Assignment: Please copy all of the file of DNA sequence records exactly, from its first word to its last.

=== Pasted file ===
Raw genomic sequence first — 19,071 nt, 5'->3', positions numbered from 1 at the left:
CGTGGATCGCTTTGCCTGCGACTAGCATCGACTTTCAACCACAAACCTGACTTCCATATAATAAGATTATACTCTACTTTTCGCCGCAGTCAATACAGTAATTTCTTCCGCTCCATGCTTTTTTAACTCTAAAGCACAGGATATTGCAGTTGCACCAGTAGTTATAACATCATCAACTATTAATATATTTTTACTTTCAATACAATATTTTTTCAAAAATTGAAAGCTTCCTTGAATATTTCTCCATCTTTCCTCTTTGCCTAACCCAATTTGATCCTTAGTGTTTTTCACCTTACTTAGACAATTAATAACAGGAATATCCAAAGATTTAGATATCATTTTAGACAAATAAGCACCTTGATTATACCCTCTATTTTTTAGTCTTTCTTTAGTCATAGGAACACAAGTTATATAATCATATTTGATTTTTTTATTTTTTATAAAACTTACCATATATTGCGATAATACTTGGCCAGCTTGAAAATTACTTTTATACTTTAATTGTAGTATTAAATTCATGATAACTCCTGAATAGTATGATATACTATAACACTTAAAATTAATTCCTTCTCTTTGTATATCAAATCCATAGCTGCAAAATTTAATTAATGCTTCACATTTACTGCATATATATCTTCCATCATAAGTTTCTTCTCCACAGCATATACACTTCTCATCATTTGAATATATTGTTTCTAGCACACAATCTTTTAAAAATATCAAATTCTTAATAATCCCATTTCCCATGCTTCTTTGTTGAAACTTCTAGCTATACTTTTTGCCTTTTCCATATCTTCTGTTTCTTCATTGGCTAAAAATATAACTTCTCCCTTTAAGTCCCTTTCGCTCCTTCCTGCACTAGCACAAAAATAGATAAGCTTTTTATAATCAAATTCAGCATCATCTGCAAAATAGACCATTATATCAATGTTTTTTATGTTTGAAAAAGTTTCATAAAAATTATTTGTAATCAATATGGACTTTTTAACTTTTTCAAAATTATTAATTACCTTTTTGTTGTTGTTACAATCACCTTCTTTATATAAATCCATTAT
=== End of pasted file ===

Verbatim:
Raw genomic sequence first — 19,071 nt, 5'->3', positions numbered from 1 at the left:
CGTGGATCGCTTTGCCTGCGACTAGCATCGACTTTCAACCACAAACCTGACTTCCATATAATAAGATTATACTCTACTTTTCGCCGCAGTCAATACAGTAATTTCTTCCGCTCCATGCTTTTTTAACTCTAAAGCACAGGATATTGCAGTTGCACCAGTAGTTATAACATCATCAACTATTAATATATTTTTACTTTCAATACAATATTTTTTCAAAAATTGAAAGCTTCCTTGAATATTTCTCCATCTTTCCTCTTTGCCTAACCCAATTTGATCCTTAGTGTTTTTCACCTTACTTAGACAATTAATAACAGGAATATCCAAAGATTTAGATATCATTTTAGACAAATAAGCACCTTGATTATACCCTCTATTTTTTAGTCTTTCTTTAGTCATAGGAACACAAGTTATATAATCATATTTGATTTTTTTATTTTTTATAAAACTTACCATATATTGCGATAATACTTGGCCAGCTTGAAAATTACTTTTATACTTTAATTGTAGTATTAAATTCATGATAACTCCTGAATAGTATGATATACTATAACACTTAAAATTAATTCCTTCTCTTTGTATATCAAATCCATAGCTGCAAAATTTAATTAATGCTTCACATTTACTGCATATATATCTTCCATCATAAGTTTCTTCTCCACAGCATATACACTTCTCATCATTTGAATATATTGTTTCTAGCACACAATCTTTTAAAAATATCAAATTCTTAATAATCCCATTTCCCATGCTTCTTTGTTGAAACTTCTAGCTATACTTTTTGCCTTTTCCATATCTTCTGTTTCTTCATTGGCTAAAAATATAACTTCTCCCTTTAAGTCCCTTTCGCTCCTTCCTGCACTAGCACAAAAATAGATAAGCTTTTTATAATCAAATTCAGCATCATCTGCAAAATAGACCATTATATCAATGTTTTTTATGTTTGAAAAAGTTTCATAAAAATTATTTGTAATCAATATGGACTTTTTAACTTTTTCAAAATTATTAATTACCTTTTTGTTGTTGTTACAATCACCTTCTTTATATAAATCCATTAT